Whether you know Tina Fey from her world-famous portrayal of former vice presidential candidate Sarah Palin, or her critically acclaimed sitcom 30 Rock, chances are, hers is a name you’re incredibly familiar with. Fey has been entertaining us for decades while making a name for herself as a world-famous comedic icon. She’s also a bit of a bossypants.
Fey’s memoir Bossypants is every bit as entertaining and thoughtful as its author. In it, she walks readers through her life from awkward, smart-mouthed girl to comedic legend and empowered executive, while also offering the valuable life lessons she’s learned as a woman, an entertainer, and, well, a bossypants.
You Can’t Please Everyone
If there is one thing a woman in the entertainment industry knows, it’s that you can’t please everyone. In fact, attempting to do so will feel impossible immediately. Women are held to astronomical and often contradictory standards of how to look and behave. Fey not only witnessed women getting repeatedly overlooked or outright ignored in the comedy industry, but she also suffered at the hands of misogyny herself, particularly during her tenure at Saturday Night Live when she portrayed Sarah Palin.
Fey learned, quite simply, you can’t please everyone. So, instead of trying, she decided to stay true to herself, took constructive criticism from people she trusted, and never let the disparaging hatred she received from her naysayers bring her down. She embraced her inner bossypants, took charge of her life, and stood up for herself when needed. And, judging from her massive success as an actor, writer, and producer, her strategy seems to have been an effective one!
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Making Connections Matters
Hard work and talent can only get you so far. Both inside and outside of the entertainment industry, if you want to move up in the world, it’s all about who you know. Tina Fey attributes much of her success to the connections she made with people throughout her career. One key figure was Saturday Night Live creator and producer Lorne Michaels, who would ultimately encourage her to create her own show, 30 Rock. The other, Amy Poehler, a fellow comedian, SNL alum, and long-time friend.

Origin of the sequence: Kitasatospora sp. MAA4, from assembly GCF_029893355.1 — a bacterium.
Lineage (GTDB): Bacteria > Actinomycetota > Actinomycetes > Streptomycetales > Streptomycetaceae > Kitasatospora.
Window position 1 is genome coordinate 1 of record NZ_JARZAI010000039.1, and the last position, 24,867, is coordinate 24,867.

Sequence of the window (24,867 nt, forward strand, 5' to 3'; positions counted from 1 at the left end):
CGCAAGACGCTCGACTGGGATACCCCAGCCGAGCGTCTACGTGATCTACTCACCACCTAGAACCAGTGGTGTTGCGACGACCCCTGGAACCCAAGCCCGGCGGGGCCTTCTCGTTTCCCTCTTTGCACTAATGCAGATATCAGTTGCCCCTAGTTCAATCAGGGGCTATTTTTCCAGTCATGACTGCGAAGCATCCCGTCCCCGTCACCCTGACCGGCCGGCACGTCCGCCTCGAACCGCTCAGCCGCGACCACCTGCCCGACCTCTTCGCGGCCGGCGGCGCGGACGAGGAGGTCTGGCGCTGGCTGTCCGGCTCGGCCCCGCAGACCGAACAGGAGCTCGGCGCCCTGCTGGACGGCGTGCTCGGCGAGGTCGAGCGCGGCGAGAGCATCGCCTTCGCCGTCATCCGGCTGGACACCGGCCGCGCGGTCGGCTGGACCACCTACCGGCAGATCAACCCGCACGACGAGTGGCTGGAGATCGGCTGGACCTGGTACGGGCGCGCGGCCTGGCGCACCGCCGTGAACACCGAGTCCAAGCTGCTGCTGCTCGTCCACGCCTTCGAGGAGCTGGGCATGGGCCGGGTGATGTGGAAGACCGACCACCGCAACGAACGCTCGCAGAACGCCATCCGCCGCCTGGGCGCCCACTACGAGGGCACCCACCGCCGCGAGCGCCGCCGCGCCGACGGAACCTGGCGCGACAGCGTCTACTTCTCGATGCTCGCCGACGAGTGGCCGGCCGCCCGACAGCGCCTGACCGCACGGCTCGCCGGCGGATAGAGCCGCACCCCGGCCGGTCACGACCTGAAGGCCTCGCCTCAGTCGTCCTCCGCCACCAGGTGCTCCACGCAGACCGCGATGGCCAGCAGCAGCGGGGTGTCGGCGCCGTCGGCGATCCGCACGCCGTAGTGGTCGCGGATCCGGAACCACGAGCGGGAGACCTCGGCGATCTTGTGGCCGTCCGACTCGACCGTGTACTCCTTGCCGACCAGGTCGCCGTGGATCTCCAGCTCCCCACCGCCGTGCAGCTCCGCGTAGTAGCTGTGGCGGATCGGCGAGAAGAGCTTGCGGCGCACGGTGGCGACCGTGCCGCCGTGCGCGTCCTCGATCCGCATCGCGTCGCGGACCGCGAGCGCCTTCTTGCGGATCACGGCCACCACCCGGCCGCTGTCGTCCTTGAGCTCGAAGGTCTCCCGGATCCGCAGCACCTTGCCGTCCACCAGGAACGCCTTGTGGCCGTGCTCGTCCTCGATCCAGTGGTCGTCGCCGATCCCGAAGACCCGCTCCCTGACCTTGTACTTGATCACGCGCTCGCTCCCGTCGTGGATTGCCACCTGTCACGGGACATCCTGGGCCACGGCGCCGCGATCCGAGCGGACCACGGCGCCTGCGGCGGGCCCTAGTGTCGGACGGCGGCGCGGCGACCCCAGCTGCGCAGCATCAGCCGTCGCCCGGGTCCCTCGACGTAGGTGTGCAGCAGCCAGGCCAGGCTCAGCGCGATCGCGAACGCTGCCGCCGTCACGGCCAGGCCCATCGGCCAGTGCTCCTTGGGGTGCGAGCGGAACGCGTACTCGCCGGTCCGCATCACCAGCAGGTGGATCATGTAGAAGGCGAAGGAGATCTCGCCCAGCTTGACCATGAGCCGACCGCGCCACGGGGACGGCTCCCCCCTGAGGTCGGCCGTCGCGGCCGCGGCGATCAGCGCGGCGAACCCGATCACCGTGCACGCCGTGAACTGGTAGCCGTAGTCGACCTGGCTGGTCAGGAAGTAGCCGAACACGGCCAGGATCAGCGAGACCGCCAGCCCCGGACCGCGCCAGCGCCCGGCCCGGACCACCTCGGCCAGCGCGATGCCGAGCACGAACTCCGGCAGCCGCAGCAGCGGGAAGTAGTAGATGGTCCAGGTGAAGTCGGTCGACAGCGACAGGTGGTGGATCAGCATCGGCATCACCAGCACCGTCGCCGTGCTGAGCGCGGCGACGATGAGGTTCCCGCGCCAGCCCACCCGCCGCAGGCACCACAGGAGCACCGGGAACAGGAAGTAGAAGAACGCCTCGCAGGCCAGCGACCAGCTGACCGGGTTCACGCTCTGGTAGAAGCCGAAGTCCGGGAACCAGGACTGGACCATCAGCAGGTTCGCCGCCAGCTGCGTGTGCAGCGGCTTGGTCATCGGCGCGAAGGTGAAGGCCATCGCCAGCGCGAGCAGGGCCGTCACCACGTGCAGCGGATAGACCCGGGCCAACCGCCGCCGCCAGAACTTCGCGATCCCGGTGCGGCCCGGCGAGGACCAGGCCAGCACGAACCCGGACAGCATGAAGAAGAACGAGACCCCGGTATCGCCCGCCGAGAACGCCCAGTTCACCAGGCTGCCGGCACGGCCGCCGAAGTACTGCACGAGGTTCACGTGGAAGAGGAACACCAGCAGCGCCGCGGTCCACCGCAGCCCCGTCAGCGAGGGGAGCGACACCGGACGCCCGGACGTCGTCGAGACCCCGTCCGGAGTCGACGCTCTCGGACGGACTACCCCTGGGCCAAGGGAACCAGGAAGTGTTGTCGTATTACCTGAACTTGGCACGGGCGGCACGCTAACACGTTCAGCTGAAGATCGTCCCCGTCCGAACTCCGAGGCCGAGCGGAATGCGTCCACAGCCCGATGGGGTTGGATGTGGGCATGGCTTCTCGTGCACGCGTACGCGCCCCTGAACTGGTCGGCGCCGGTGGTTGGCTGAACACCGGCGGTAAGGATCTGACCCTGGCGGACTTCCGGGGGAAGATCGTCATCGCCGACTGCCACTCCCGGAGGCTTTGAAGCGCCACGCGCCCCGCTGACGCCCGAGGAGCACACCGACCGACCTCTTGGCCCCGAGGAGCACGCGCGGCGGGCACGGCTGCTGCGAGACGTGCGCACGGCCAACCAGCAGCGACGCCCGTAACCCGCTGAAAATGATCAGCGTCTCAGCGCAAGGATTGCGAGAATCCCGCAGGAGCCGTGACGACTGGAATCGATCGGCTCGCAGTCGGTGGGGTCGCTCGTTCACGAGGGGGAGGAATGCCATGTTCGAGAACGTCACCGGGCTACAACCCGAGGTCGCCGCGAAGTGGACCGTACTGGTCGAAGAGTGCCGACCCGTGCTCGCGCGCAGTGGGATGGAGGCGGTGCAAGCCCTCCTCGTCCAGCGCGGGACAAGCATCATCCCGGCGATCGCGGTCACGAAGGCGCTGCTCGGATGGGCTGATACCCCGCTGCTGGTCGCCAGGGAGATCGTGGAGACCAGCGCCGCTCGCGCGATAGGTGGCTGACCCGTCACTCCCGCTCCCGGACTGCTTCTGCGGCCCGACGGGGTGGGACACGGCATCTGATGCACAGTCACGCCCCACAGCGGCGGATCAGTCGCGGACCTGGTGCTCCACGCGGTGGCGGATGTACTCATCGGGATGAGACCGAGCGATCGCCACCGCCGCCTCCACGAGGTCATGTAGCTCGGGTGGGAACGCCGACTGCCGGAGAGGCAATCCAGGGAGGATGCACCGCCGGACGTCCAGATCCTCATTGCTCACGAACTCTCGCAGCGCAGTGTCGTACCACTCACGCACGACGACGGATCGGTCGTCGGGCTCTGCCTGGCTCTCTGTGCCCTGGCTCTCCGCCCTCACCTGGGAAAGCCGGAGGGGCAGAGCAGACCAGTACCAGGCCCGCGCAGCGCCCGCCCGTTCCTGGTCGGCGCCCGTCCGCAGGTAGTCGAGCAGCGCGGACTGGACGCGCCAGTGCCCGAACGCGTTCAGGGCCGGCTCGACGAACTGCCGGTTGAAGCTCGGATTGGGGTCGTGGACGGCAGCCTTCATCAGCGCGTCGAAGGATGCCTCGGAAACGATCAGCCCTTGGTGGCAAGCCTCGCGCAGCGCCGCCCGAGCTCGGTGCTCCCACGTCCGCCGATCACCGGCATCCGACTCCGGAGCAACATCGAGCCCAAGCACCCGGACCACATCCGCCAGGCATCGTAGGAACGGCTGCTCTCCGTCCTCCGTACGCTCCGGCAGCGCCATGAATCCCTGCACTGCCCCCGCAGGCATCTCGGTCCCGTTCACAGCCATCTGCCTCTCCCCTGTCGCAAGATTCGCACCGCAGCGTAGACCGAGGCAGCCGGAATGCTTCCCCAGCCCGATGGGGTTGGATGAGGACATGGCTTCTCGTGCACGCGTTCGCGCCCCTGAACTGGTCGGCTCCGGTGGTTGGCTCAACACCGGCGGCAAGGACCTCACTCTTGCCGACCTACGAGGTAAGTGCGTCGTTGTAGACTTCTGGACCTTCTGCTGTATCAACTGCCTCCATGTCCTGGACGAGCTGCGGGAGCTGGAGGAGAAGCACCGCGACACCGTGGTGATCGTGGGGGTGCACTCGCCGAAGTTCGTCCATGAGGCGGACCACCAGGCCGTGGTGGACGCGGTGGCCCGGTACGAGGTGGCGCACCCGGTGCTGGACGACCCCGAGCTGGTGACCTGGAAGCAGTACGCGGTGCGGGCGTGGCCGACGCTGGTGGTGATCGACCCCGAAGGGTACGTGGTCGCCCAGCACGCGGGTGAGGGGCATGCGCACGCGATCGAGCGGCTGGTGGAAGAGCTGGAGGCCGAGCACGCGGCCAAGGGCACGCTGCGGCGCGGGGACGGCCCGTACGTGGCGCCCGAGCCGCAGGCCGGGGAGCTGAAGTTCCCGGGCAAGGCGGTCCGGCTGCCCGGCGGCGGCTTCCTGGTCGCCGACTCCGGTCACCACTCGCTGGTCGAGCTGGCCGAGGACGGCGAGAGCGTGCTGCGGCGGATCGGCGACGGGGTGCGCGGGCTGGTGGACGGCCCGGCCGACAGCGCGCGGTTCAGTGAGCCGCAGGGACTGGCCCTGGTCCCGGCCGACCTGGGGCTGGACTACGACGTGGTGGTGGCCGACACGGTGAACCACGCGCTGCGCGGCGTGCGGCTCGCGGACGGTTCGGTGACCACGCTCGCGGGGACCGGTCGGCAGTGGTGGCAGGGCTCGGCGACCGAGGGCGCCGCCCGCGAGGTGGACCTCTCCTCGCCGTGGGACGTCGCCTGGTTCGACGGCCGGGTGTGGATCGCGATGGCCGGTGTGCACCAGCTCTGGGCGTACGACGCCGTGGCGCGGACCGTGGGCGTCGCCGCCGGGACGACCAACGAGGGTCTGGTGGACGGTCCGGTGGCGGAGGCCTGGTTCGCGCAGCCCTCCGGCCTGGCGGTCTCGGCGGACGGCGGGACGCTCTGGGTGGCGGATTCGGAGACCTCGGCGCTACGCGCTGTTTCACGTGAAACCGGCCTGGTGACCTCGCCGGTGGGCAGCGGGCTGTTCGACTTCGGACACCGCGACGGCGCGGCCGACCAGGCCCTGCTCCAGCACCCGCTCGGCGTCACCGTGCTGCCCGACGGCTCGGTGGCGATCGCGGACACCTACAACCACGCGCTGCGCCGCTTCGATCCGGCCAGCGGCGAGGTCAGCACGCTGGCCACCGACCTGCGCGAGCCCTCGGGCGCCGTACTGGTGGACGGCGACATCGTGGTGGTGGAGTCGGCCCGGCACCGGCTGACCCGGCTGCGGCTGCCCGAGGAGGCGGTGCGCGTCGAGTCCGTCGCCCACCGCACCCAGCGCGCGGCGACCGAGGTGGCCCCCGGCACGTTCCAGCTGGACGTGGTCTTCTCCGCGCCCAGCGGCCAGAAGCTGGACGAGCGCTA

Making connections with people isn’t just good for your career, however. Humans are social creatures, and we’re at our best when we’re in the company of others. It’s another important quality of being a bossypants; making connections requires initiative, being comfortable taking charge, and the ability to work with others. The more people you know–and that includes people who don’t necessarily look or think like you–the more collective wisdom and experience you have at your fingertips.
Life Is Funny, So Laugh
Tina Fey knows a thing or two about comedy. After all, it’s been her bread and butter for most of her adult life. It was Fey’s ability to see the humor in even the craziest of situations that helped her get where she is today. Humor is a powerful coping mechanism for when you fall upon hard times, and Fey knows this personally. Her disastrous honeymoon cruise may not have been funny at the time, but the retelling of the incident in her book is full of good-natured humor, sometimes at her own expense.
Life is hard and full of problems. Being able to keep a stiff upper lip, and even crack the occasional joke, can keep you afloat during those darker days, like when your cruise ship catches on fire. So, don’t be afraid to chuckle at life’s absurdities and difficulties. Doing so is actually good for your health.
Everything Will Be Fine
While Tina Fey is happy and successful, it doesn’t mean her life has been easy. She’s overcome a number of struggles, some more humorous than others. She’s had to make difficult decisions about her personal life and career. She even admits that she is unsure about having a second child. It’s a question that, even by the end of the book, she still can’t answer.
But there is one thing of which she is certain: Everything will be fine in the end. People are adaptable and resilient to miraculous degrees. It’s not always easy to bounce back from a failure, setback, or outright tragedy. But it is always possible to move forward. In fact, moving forward is sometimes all you can do.
So, keep your head held high, and keep moving forward, even if it means being a bit of a bossypants sometimes. And, hopefully, you’ll be able to look back on those failures and laugh one day, just like Tina Fey.